Expect to see most of the storm debris across Dougherty County caused by January's tornado cleaned-up by late April.
That's because the county leadership has signed on a debris removal company, Ceres Environmental, and a debris collection monitoring service, Tetra Tech, with a goal to remove the downed trees, construction, household remains, and all storm debris in just 90 days from January 22, the date the EF-3 tornado whipped up an estimated 875,000 cubic yards of trash.
The community will receive a much better reimbursement from FEMA the quicker the storm debris is picked up.
According to officials, debris picked up within the first 30 days gets 85% reimbursement, 31-90 days gets 80%, and 91-120 days gets 75%.
There is an expiration date for FEMA reimbursement.
After 120 days from January 22nd, FEMA will not pay for the clean-up.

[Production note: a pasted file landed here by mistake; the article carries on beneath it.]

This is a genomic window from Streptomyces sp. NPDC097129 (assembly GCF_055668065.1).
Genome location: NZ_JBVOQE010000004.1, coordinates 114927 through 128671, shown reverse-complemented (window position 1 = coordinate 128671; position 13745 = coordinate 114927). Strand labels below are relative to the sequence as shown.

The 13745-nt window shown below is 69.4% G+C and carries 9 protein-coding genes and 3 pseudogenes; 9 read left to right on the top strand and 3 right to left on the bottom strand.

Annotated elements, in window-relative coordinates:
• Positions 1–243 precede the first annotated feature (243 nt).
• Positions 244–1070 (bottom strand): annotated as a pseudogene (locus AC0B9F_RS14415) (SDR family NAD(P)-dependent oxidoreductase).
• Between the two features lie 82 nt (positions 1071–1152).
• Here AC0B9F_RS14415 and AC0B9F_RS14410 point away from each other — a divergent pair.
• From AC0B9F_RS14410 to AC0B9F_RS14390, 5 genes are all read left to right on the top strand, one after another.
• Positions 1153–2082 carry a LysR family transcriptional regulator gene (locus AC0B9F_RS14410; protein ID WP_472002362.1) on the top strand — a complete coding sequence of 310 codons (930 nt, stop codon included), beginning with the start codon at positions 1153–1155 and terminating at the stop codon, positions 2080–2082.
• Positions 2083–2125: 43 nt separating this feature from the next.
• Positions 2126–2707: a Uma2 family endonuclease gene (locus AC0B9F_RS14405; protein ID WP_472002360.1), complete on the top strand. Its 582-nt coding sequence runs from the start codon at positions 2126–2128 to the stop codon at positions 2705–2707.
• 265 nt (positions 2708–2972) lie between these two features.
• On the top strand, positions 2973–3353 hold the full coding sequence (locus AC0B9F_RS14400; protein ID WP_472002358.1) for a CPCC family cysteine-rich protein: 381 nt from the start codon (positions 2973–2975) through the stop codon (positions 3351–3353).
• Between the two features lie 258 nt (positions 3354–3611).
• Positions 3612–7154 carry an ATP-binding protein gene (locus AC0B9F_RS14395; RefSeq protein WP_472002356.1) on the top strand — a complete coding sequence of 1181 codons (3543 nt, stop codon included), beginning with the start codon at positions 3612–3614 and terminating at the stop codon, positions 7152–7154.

This formula is also true for the clean-up after the January 2 damaging wind events in Albany, as the city-hired contractors are working around the clock to expedite clean-up in a short time frame.
How you separate your storm debris matters, and officials says will help the contractors and save taxpayers money.
The graphic, provided by Dougherty County, shows just how you must separate your household garbage, construction debris, vegetative debris, household hazardous waste, and so called 'white' goods, like refrigerators.
Contractors cannot collect debris on private property.
The image depicts exactly where homeowners must place debris along the curb so the contractors can scoop it up and dispose of the storm trash.